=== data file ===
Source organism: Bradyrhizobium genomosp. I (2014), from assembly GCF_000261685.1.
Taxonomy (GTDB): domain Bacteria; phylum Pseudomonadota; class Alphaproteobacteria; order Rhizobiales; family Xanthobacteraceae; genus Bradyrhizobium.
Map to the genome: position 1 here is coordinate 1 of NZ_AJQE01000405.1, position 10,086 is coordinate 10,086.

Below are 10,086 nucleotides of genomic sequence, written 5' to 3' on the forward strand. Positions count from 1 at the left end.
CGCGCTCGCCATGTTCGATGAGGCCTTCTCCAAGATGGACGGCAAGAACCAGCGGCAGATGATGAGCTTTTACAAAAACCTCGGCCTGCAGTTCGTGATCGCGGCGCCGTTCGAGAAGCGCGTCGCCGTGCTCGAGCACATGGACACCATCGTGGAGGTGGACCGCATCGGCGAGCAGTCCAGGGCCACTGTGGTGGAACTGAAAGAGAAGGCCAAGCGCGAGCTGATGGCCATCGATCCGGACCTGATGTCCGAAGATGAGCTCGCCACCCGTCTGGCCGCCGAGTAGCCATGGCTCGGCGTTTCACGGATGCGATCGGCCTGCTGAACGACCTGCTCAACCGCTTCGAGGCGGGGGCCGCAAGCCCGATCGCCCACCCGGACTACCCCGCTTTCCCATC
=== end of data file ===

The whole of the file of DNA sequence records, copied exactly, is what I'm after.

Source organism: Bradyrhizobium genomosp. I (2014), from assembly GCF_000261685.1.
Taxonomy (GTDB): domain Bacteria; phylum Pseudomonadota; class Alphaproteobacteria; order Rhizobiales; family Xanthobacteraceae; genus Bradyrhizobium.
Map to the genome: position 1 here is coordinate 1 of NZ_AJQE01000405.1, position 10,086 is coordinate 10,086.

Below are 10,086 nucleotides of genomic sequence, written 5' to 3' on the forward strand. Positions count from 1 at the left end.
CGCGCTCGCCATGTTCGATGAGGCCTTCTCCAAGATGGACGGCAAGAACCAGCGGCAGATGATGAGCTTTTACAAAAACCTCGGCCTGCAGTTCGTGATCGCGGCGCCGTTCGAGAAGCGCGTCGCCGTGCTCGAGCACATGGACACCATCGTGGAGGTGGACCGCATCGGCGAGCAGTCCAGGGCCACTGTGGTGGAACTGAAAGAGAAGGCCAAGCGCGAGCTGATGGCCATCGATCCGGACCTGATGTCCGAAGATGAGCTCGCCACCCGTCTGGCCGCCGAGTAGCCATGGCTCGGCGTTTCACGGATGCGATCGGCCTGCTGAACGACCTGCTCAACCGCTTCGAGGCGGGGGCCGCAAGCCCGATCGCCCACCCGGACTACCCCGCTTTCCCATC